I have evaluated this rose and found it to be awesome, if not terribly rose like.
Frank Cornelissen is a Belgian who worked in the wine industry for a couple decades before having a revelation in Sicily. He was at a restaurant and had a bottle of wine from Etna. Cornelissen was blown away, dropped what he was doing, and drove over to the winery. He ended up renting a small vineyard to experiment with making wine and a few years later acquired his own. Frank Cornelissen's first commercial vintage on Etna was 2001 when he first bottled his wine "Magma": liquid rock. Since then he has held steadfast to his ideals of making wine manually and without artifice; wines that are expressions of the place that created them and unavoidably his personality. This dedication has made Cornelissen a poster child for the natural wine movement and his wines are considered rather notorious and sometimes polarizing. I wrote about him before: here
Grape Varieties: Malvasia, Muscat Petite Grains, Cattaratto, Chardonnay, and Nerello Mascalese all fermented together.
Aroma: Cherry, raspberry, Rhubarb. The cherry aroma is a bit candied, kind of cherry cough drop rich. There's also a spice to the Susucaru, it's a bit peppery smelling in a vaguely eastern and mysterious way. Cooked candied cherries and yes, there's also a hint of black licorice. The Susucaru is bright, attractive, and interesting smelling; neither floral and citrusy or really aromatic and spicy.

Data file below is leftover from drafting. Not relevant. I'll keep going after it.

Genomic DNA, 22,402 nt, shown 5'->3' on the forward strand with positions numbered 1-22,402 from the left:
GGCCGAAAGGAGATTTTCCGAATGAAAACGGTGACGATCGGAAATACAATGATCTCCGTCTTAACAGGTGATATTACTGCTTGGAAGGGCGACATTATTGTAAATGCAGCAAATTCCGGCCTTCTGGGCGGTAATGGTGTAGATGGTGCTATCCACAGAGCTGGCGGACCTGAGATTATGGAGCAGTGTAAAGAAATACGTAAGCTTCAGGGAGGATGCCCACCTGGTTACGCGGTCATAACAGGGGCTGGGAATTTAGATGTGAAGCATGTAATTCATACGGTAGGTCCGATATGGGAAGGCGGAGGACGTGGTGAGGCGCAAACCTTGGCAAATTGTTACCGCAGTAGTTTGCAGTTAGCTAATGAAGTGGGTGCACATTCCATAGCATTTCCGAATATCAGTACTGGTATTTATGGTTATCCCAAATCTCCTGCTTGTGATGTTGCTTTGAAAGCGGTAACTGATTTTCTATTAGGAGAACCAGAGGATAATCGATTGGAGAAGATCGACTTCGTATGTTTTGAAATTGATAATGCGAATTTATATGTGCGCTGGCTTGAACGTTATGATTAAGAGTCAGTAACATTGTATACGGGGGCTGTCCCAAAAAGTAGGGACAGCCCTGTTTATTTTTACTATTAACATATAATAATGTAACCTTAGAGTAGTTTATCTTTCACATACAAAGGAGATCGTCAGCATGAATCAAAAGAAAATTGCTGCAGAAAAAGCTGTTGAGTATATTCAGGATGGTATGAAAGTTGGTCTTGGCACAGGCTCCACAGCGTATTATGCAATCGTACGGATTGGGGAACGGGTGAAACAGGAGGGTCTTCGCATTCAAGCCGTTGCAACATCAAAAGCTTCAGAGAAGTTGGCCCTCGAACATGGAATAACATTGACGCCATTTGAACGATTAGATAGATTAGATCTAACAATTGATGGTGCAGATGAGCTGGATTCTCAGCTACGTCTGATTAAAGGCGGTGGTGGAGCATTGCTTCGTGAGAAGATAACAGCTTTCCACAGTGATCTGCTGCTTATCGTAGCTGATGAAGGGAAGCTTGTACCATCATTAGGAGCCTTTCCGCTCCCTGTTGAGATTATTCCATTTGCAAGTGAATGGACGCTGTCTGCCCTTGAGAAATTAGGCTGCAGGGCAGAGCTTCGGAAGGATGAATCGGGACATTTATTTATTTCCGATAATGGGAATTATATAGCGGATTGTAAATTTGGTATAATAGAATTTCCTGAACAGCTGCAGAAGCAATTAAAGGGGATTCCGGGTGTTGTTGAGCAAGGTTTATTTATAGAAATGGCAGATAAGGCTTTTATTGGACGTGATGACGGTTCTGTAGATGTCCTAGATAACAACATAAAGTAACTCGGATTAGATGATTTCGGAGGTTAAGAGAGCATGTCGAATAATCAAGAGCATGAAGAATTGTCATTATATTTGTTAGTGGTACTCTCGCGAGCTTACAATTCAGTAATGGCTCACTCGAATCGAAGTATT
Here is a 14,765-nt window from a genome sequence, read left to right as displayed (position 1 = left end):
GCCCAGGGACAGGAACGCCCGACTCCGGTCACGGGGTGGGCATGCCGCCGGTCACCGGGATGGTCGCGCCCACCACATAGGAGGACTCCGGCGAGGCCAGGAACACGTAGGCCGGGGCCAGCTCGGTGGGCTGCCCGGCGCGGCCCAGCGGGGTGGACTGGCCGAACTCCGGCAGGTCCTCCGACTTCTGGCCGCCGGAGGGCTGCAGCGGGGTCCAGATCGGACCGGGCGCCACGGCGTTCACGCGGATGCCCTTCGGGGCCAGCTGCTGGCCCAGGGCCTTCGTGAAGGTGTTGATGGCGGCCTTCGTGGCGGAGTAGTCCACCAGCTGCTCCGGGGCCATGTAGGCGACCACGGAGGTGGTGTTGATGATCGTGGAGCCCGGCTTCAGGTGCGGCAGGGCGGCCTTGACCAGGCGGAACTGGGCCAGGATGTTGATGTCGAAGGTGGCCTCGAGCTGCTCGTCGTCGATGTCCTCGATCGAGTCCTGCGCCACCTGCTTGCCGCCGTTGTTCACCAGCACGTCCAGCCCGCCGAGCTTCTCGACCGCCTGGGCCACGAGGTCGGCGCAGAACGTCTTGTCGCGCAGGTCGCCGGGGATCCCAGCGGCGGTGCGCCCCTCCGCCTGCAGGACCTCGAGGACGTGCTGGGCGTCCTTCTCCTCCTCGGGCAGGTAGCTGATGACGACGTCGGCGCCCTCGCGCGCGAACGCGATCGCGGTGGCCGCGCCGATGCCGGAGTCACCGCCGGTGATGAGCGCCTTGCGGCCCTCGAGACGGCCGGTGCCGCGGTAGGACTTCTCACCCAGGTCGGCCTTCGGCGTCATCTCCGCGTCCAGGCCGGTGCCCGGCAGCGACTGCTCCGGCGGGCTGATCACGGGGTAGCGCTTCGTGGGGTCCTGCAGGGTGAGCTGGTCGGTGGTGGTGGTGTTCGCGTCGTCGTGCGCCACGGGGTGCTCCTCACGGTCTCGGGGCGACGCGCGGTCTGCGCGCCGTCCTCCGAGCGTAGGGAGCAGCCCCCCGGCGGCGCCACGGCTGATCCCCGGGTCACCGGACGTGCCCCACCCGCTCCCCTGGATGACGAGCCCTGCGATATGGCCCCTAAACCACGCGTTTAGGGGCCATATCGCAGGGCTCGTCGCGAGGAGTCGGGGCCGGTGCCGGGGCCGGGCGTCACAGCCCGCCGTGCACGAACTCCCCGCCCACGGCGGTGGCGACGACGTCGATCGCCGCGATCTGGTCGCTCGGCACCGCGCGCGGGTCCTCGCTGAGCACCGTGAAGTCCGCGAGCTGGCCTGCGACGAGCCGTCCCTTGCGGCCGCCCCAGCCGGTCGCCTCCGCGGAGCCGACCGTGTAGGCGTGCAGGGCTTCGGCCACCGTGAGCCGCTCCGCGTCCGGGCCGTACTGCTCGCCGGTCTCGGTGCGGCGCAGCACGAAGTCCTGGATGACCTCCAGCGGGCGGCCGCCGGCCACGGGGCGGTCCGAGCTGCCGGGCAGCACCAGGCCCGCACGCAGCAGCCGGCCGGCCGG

Taste: The Susucaru has some presence and heft. It's not viscous, but it does fill your palate, first with soft cherry and then a prickly peppery profile that brings in some wild flower notes. Susucaru has some tannin, but they're slight and relaxed. The finish takes it's time evolving into a rich dry earth kind of taste and there's a meaty quality that starts to emerge in the middle of the wine. I actually like it much more at about 60 degrees than I do chilled; the wine is a totally different beast when up at a higher temp. There's a lot happening in the Susucaru and it would be a shame to dumb it down with a chill. I drank it with some excellent Parmigiano from a wheel that had just been cracked open. The salt and spice of the cheese was a good counterpoint. The Mediterranean spice and deep volcanic mineral background of the Susucaru is really cool and unique; the Susucaru is also really well integrated.
The Susucaru is a gem. Bravo. I haven't bothered showing it to anyone yet so it's not on the shelf anywhere yet.